Leadership Focus: Knowledge Workers – Nu Leadership Series

“ A nation which has forgotten the quality of courage which in the past has been brought to public life is not as likely to insist upon or regard that quality in its chosen leaders today – and in fact we have forgotten.”
John F. Kennedy

Do your workers really embrace the changes in your workplace? Do they “feel you” as you try to model the way? With over 15 years of federal experience, I have seen numerous reinventing, restructuring, and reengineering initiatives fail because they were not sustainable. I have conducted numerous organizational assessments of private businesses, government organizations, and nonprofit organizations. I have seen millions of dollars being spent on restructuring initiatives.

Some changes gain some marginal success while others are marked “dead on arrival.” Senior executives ponder to each other about why these good programs fail. They are shocked that their employees do not embrace their good ideas. What is the problem with the implementation of organizations in restructuring initiatives? Many organizational structural alignments have failed because of two primary reasons:


  • Arrogant leaders favor a predictable “top-down” management style that does not solicit the input of workers, middle managers, or customers.
  • Senior managers underestimate the potential contribution of knowledge workers in the decision-making of an organization.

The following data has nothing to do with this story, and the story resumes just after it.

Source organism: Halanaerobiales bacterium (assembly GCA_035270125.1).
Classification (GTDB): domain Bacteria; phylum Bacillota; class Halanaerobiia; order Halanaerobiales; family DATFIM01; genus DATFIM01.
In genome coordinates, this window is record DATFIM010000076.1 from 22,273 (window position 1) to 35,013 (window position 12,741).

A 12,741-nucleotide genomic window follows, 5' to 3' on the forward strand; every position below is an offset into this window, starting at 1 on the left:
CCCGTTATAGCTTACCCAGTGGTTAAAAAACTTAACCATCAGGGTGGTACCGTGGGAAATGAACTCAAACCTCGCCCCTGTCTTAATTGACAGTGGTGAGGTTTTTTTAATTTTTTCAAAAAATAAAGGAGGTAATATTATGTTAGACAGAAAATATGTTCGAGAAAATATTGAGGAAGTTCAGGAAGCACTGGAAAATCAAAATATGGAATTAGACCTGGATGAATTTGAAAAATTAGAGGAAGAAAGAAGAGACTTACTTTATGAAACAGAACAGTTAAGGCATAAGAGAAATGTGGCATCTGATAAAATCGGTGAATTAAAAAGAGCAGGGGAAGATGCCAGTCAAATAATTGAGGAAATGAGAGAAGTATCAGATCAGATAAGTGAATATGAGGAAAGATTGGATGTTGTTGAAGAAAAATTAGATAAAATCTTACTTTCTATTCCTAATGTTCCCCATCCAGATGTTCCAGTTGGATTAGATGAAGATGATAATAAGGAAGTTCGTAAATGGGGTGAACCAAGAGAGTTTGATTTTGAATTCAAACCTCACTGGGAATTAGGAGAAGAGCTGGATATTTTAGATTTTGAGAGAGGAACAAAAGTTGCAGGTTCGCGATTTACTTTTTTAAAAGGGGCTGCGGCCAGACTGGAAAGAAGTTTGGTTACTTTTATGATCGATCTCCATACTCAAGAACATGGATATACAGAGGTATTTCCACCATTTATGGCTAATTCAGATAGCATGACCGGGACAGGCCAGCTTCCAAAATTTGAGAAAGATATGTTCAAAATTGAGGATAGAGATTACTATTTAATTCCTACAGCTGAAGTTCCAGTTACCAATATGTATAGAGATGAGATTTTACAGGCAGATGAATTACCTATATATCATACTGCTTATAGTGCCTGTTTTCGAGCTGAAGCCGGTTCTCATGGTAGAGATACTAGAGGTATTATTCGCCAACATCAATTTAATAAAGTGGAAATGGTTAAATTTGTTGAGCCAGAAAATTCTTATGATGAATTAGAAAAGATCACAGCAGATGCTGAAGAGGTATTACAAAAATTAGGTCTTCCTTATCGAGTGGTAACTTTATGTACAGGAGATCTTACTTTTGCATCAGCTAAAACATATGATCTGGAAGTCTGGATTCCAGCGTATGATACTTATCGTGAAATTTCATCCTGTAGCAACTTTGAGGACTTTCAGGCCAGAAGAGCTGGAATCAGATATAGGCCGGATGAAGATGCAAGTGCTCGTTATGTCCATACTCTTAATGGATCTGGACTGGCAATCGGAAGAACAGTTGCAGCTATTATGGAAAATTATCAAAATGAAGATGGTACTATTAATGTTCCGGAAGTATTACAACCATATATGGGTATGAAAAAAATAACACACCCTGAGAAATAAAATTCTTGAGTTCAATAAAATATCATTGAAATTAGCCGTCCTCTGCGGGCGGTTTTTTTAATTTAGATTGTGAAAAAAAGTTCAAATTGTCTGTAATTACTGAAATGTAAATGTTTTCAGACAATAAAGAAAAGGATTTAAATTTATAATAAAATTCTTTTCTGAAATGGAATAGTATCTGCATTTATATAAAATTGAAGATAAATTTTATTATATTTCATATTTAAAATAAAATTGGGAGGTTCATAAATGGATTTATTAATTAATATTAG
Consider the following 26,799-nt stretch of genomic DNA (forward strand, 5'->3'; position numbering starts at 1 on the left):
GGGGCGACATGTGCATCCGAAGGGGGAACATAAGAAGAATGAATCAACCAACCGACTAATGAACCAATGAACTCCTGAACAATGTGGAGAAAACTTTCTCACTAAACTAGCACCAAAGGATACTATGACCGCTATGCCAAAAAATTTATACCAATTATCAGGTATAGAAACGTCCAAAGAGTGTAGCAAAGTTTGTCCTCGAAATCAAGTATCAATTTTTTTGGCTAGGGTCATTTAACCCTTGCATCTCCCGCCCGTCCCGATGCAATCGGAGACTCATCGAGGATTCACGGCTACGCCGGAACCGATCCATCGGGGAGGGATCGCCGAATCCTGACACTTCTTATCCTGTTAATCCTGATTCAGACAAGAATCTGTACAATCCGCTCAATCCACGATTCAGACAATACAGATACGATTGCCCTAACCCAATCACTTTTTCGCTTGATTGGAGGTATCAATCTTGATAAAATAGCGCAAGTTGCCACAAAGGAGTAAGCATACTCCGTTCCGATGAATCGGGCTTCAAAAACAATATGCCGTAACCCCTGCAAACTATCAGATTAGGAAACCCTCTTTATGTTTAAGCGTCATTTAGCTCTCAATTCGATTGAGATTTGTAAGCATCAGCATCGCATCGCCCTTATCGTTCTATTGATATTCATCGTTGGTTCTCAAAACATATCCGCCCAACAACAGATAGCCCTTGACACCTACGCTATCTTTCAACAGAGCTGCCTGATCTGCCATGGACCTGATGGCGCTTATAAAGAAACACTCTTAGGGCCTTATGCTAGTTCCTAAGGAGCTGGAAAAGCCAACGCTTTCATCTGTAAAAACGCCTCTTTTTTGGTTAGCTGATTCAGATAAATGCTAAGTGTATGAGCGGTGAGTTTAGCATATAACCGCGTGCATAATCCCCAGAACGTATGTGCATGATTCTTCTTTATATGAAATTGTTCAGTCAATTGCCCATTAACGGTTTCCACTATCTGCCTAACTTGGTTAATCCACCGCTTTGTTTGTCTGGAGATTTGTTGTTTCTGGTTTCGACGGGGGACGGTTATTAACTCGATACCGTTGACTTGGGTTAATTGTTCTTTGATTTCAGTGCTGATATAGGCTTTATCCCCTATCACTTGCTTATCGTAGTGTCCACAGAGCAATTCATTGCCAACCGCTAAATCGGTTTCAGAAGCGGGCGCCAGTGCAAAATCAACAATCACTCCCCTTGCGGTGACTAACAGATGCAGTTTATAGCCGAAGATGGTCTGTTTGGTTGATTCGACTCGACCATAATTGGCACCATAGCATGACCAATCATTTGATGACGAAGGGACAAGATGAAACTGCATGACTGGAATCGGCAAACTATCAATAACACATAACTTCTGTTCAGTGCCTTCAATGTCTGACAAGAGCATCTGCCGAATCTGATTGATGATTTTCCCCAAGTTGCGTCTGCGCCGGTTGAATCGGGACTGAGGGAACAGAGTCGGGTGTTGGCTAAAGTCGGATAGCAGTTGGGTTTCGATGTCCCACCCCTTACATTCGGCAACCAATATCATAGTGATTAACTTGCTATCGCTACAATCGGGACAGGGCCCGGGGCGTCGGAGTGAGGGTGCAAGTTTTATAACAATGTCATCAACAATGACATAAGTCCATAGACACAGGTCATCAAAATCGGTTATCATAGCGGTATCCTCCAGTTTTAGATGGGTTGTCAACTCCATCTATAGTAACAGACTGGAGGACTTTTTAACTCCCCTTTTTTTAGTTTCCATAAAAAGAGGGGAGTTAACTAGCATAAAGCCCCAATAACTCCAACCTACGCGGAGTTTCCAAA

Let’s explore these bold claims. Organizational structures in some companies are being held captive by a few managers. This fact would not be a problem if these managers were more inclusive in their management styles. Many are not. Therefore, many organizations will suffer in the long-term. Forward-thinking organizations utilize innovation and imagination to infuse new thinking into their processes while moving beyond traditional bureaucratic boxes. However, operating in this manner conflicts with the “top-down” approach.

Many managers believe the myth that they’re smarter than their employees. Although organizations solicit employee input, many don’t want any feedback. Even though some workers may be smart and have access to information 24/7, most managers do not let them make routine decisions. Some leaders fear the knowledge worker.

Peter Drucker, author of Landmarks of Tomorrow, coined this term but was focusing on the informational technology field. Knowledge workers don’t perform just for monetary reasons (getting paid) but believe they can make the organization better with their contributions. Drucker noted, “Organizations that understand this…will be able to attract, hold, and motivate the best performers. That will be the single biggest factor for competitive advantage in the next 25 years.”

Therefore, organizational leaders need to be receptive of input from knowledge workers in organizational restructuring.

References:

Morgan, G. (1997). Imagination. San Francisco: Berrett-Koehler Publishers, Inc.

Searchcrm.techtarget.com (2006). Received on May 19, 2006 from

http://searchcrm.techtarget.com/sDefinition/0,,sid11_gci212450,00.html

Drucker, P. (2000). Managing knowledge means managing oneself. Received on May 19, 2006 from http://www.pfdf.org/leaderbooks/L2L/spring2000/drucker.html.

© 2006 by Daryl D. Green

Leave a Comment